Michigan Governor Asks for Federal Disaster Declaration Over Flint Water Crisis

PHOTO: The Flint Water Plant tower is shown, Jan. 13, 2016, in Flint, Michigan.PlayBill Pugliano/Getty Images
WATCH Michigan Governor Seeks Federal Help With Flint Water Crisis

The fallout from the water crisis in Flint, Michigan, continues as Michigan Gov. Rick Snyder asked for increased federal help to combat lead contamination in the municipal water supply and Michigan's attorney general announced today he would launch an investigation into the matter.

Snyder is seeking a presidential emergency and major disaster declaration to help residents as the battle to rid city water of lead contamination continues. Water in Flint has been compromised after the city switched its water supply from the Detroit line to the Flint River in March 2014. The contamination has yet to abate even after the supply was switched back to Detroit.

Snyder asked President Barack Obama to make a declaration for Genesee County, where Flint is located. He is asking for federal aid to help protect the health and welfare of residents in the area.

"We are utilizing all state resources to ensure Flint residents have access to clean and safe drinking water and today I am asking President Obama to provide additional resources as our recovery efforts continue," Snyder said Thursday.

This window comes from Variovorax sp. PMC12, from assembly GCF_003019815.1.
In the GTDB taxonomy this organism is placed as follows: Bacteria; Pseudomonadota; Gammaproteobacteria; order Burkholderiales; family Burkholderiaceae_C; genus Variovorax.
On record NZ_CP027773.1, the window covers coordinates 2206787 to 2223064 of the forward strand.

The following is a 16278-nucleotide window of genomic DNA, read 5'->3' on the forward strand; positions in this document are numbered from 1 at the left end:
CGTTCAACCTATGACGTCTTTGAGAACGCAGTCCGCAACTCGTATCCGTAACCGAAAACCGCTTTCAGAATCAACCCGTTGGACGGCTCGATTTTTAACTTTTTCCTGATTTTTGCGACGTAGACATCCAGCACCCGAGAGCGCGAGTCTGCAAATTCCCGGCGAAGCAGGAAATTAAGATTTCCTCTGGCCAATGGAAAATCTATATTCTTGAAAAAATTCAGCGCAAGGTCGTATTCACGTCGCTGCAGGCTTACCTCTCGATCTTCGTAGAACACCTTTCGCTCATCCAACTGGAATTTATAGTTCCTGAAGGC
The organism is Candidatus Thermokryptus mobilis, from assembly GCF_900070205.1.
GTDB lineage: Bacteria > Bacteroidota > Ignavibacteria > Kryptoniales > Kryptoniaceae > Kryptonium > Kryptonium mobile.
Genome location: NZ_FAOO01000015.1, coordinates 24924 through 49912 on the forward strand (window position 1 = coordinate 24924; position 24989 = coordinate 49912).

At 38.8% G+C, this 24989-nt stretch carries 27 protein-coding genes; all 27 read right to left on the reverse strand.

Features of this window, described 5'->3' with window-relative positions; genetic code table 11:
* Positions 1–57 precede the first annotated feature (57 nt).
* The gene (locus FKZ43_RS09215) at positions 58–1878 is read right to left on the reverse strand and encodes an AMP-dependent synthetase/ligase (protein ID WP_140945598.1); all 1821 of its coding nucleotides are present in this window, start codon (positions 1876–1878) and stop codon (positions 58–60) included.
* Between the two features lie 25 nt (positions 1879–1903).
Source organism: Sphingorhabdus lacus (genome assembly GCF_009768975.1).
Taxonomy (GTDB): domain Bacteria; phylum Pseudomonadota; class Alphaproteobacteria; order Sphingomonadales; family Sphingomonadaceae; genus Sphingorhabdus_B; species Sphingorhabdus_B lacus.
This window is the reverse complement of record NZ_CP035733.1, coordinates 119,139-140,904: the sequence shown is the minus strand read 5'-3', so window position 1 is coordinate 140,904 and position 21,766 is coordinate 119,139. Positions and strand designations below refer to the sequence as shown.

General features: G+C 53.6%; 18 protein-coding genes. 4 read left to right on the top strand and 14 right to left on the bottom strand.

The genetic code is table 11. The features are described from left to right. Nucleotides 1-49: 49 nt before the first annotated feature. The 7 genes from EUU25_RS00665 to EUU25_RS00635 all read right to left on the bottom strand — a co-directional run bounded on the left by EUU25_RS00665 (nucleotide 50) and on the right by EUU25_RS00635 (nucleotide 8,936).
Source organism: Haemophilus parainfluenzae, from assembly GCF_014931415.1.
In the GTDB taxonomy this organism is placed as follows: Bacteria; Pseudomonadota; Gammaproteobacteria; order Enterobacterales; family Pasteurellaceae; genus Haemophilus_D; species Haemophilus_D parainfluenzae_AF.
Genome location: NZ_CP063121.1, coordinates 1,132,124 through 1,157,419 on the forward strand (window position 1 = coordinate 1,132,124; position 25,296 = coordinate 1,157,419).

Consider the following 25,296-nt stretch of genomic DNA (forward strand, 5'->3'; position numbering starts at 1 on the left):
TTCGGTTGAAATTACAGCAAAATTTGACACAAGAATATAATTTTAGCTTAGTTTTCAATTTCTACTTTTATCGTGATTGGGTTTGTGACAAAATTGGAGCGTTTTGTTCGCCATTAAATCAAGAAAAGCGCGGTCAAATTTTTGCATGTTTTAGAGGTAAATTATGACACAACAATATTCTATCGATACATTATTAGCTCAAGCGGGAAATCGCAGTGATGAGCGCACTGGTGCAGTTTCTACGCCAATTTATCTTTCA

Snyder asked for aid that could include grants for temporary housing or home repair and provide low-cost loans for uninsured property. Additionally, he is seeking assistance that could cover the cost of the damage to public facilities and infrastructure. The announcement comes 10 days after Snyder declared a state of emergency on Jan. 5. The National Guard was called in this week to help deliver bottled water and filters door to door in Flint.

Meanwhile, Michigan Attorney General Bill Schuette announced an investigation into the ongoing crisis to see if any laws were violated.

"As a husband and father I greatly empathize with the fears of Flint parents and family members, who are rightly concerned for their health," Schuette said in a statement today. "In 21st century America, no one should have to fear something as basic as turning on the kitchen faucet."

PHOTO: Michigan National Guard Staff Sergeant William Phillips of Birch Run, Michigan, helps unload pallets of bottled water at a Flint Fire Station, Jan. 13, 2016, in Flint, Michigan.Bill Pugliano/Getty Images
Michigan National Guard Staff Sergeant William Phillips of Birch Run, Michigan, helps unload pallets of bottled water at a Flint Fire Station, Jan. 13, 2016, in Flint, Michigan.

When Flint switched its water supply from the Detroit supply to the Flint River, it was intended as a temporary measure until a new water line to Lake Huron could be built. But improperly treated water from the Flint River caused lead to leach from the pipes, officials said. The water supply was changed back to Detroit in October, but a state spokeswoman said that the anti-corrosive chemical being used takes time to work and stop the lead from leaching from the pipes.

Dr. Mona Hanna-Attisha, a pediatrician at Hurley Medical Center in Flint, said parents are coming in with grave concerns about the possibility of elevated lead levels in their children.

"It's not until the kid is older, [when] they need the executive function that we see the delayed development," associated with lead exposure, Hanna-Attisha told ABC News. "It affects brain development."

Lead is a known neurotoxin in children and Hanna-Attisha said that it could lead to a "lifetime" of consequences, from lower IQ scores to behavioral issues.